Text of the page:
06 June 2013

Texan 'Lobio'

Beans are something we tend to cook and eat a lot of here.  They are easy, cheap, healthy and delicious.  And they can be prepared in so many ways that you never really get tired of them.  For example, if you are tired of trying out the different Georgian lobio recipes, you can always make them the Texan way, with plenty of bacon and peppers!

Although, the bacon may negate some of the healthiness.  But it makes them even more delicious, so that counts for something, right?

Moving right along then...

Oh, and if you like your beans spicy, leave the seeds in the peppers.  I have to take them out because Bulldozer won't eat much if something is too spicy (although he will, with a proud nod of his head, announce that sometimes he eats spicy things) and also because if eat something too spicy, Little Person will get me back for it later.

For Texan-style lobio, you will need the following:
  • 2 lbs pinto beans, sorted and washed
  • water
  • 1 large onion
  • 8 oz bacon
  • 1 poblano pepper
  • 1 anaheim pepper
  • 1 jalapeno pepper
  • 2 tsp ground cumin
  • 1/2 tsp ground coriander
  • cayenne pepper
  • black pepper
  • salt




If you have the good sense to plan ahead, soak your beans overnight in cool water.  If you are like me and decide to cook beans the same day that you have a meeting (during the circuit overseer visit, no less!), then follow this method: in a large pot or dutch oven, cover your beans with water.  Bring it to a boil and then drain off this first batch of water.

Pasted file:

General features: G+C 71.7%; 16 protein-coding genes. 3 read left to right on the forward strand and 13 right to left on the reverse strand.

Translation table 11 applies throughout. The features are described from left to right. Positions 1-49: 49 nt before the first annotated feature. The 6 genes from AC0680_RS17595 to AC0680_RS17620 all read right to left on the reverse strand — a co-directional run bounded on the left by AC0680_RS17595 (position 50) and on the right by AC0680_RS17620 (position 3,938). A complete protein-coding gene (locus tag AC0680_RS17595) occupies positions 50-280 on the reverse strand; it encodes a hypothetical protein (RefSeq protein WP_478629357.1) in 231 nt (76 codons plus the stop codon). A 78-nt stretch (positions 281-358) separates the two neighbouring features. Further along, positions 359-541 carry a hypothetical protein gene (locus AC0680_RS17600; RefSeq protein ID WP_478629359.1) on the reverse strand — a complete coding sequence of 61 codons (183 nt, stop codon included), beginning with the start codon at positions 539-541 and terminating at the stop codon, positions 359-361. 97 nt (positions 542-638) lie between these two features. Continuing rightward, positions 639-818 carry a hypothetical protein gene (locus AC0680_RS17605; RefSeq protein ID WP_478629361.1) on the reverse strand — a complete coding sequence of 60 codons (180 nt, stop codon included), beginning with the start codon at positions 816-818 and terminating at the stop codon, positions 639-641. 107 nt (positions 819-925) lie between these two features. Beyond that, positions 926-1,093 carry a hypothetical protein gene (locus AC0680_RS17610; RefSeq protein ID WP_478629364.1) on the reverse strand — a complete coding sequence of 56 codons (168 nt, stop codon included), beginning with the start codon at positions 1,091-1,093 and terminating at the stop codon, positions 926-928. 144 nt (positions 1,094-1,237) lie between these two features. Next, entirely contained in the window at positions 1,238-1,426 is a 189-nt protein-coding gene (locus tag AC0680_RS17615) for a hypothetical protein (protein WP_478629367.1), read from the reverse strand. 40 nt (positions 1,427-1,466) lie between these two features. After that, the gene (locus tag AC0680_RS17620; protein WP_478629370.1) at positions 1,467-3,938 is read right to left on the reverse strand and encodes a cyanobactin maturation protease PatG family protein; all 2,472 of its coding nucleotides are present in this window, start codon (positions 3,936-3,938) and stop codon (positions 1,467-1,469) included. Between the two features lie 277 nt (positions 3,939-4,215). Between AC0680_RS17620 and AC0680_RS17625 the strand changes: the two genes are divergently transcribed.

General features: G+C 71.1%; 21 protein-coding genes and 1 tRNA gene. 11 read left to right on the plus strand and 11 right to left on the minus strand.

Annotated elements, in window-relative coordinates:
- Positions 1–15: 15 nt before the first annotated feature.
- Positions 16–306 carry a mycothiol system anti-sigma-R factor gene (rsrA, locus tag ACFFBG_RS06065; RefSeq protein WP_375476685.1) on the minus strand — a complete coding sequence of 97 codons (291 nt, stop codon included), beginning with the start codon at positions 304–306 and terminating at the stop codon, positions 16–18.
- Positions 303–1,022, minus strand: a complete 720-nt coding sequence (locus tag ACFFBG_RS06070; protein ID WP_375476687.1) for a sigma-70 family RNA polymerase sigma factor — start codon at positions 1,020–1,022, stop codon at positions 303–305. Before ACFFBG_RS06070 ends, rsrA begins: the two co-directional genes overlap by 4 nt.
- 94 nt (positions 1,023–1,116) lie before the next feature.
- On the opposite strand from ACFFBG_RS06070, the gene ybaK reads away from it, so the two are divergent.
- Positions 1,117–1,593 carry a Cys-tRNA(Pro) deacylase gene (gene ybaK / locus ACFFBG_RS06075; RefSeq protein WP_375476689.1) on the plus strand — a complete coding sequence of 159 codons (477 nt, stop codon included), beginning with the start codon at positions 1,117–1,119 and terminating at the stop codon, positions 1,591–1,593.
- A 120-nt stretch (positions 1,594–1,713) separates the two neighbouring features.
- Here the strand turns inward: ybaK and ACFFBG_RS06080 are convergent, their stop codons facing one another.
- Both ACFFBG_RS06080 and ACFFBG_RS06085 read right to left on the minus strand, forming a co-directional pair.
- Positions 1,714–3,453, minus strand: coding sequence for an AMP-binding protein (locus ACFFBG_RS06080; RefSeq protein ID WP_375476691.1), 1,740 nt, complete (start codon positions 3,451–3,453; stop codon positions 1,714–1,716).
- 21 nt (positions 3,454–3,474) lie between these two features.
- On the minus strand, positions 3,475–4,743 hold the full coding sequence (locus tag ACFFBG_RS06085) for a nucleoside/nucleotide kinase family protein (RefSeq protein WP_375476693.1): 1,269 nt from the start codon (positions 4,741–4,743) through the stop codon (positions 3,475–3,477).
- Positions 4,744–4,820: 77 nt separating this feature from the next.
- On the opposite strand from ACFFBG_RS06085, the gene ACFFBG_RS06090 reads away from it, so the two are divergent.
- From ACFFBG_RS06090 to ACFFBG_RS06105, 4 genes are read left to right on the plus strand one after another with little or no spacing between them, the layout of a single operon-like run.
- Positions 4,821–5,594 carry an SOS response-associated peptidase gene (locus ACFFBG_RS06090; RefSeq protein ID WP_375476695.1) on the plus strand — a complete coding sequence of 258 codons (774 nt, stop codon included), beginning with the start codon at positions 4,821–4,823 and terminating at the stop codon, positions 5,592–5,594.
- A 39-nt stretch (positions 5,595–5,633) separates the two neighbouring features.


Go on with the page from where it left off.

Pour in about two quarts of hot water to start with and bring that to a boil.  Reduce the heat slightly, to a gentle boil.  Cover and let that cook while you get started on coarsely chopping onions and peppers.











Once you have your onions ready, throw them in the pot with the beans.  Cover and let that keep gently boiling.













After your beans have been cooking for half an hour or so, it's time to add the bacon (or ham hocks or some form or other of smoked pork).  Roughly dice it and toss the whole half-pound in.  Stir well, cover and keep cooking.












At some point, you will probably need to add a little more water.  I kept some water hot in my electric kettle for this, so that I wouldn't bring the temperature of the beans down and mess up the cooking time.  Always try to add hot water when you are doing this.  And only a little at a time, since we aren't going for a soupy consistency here.  Just a nice thick gravy with the beans.





Let the beans cook with the bacon a little while longer, maybe 30 minutes.  Then get ready to add in your peppers.  I add them toward the end of the cooking time so there is less chance that they will just fall apart.  If you need to, remove the veins and seeds.  If not, just chop them coarsely.












And stir them in.  Add your spices, including salt and ground peppers to taste.













After a little longer, check the beans for doneness.  They should be soft and creamy after about an hour and a half to two hours total cooking time.










Serve hot with avocado and tomato slices and warm tortillas or southern (read: non-sweet) cornbread.